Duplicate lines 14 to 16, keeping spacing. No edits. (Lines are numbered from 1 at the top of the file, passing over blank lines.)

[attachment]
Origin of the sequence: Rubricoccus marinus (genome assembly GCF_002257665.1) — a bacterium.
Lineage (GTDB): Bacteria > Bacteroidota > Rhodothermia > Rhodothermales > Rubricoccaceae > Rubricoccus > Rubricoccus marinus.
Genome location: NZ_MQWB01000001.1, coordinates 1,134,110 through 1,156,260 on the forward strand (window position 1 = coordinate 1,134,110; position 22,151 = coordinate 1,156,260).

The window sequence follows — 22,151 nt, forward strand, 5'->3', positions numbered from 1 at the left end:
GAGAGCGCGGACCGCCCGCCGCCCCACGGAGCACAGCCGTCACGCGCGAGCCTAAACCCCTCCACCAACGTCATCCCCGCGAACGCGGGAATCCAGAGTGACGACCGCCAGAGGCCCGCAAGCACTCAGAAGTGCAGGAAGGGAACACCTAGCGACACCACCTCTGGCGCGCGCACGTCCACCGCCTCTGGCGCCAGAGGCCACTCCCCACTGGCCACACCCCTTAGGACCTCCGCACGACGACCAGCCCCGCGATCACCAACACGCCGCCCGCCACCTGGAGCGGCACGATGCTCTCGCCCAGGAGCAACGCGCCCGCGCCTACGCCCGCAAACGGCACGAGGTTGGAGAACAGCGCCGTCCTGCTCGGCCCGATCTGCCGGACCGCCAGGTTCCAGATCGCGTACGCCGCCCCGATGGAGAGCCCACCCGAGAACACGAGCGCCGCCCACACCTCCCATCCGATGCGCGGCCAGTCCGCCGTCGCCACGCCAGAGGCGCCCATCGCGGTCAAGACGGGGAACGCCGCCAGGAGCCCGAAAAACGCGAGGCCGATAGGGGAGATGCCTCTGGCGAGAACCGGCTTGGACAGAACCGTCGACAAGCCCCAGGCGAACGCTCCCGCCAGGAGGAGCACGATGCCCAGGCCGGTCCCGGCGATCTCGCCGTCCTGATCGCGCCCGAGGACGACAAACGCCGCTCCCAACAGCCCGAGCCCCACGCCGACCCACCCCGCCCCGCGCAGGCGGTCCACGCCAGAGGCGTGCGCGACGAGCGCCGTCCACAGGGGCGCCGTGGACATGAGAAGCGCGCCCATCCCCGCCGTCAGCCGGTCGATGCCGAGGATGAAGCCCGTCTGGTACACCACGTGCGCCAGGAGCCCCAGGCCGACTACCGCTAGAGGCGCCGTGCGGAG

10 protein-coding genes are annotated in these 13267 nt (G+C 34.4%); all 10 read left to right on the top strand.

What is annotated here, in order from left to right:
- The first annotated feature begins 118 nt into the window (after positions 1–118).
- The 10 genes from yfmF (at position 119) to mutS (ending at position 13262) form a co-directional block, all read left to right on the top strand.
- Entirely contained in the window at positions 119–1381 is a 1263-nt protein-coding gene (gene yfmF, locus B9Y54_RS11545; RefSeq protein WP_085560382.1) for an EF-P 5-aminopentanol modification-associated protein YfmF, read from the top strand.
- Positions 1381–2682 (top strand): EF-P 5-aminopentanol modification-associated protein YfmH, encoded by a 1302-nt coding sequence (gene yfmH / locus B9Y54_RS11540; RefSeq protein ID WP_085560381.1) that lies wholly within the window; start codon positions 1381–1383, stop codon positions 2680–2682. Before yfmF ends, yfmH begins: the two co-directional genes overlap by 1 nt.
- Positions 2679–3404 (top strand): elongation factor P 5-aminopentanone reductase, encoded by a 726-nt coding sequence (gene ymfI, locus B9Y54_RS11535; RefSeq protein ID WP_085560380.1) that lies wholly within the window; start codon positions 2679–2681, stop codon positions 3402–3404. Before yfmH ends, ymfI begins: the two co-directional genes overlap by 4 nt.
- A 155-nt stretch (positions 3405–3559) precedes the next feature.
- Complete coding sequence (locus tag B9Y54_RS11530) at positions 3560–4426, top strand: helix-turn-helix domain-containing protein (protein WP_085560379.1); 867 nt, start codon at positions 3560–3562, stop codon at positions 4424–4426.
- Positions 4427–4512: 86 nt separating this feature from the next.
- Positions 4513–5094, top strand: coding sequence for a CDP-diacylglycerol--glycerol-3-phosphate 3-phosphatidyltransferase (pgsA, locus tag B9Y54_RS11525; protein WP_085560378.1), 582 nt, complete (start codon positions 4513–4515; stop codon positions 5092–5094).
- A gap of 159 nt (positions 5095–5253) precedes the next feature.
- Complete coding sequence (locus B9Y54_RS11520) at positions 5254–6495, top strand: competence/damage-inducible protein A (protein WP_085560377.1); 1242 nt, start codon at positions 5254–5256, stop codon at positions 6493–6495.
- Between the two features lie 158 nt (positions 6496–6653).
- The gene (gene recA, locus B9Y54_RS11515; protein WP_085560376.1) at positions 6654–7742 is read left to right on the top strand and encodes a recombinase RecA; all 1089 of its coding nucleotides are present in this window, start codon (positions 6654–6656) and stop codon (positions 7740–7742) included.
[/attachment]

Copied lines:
- Complete coding sequence (locus tag B9Y54_RS11530) at positions 3560–4426, top strand: helix-turn-helix domain-containing protein (protein WP_085560379.1); 867 nt, start codon at positions 3560–3562, stop codon at positions 4424–4426.
- Positions 4427–4512: 86 nt separating this feature from the next.
- Positions 4513–5094, top strand: coding sequence for a CDP-diacylglycerol--glycerol-3-phosphate 3-phosphatidyltransferase (pgsA, locus tag B9Y54_RS11525; protein WP_085560378.1), 582 nt, complete (start codon positions 4513–4515; stop codon positions 5092–5094).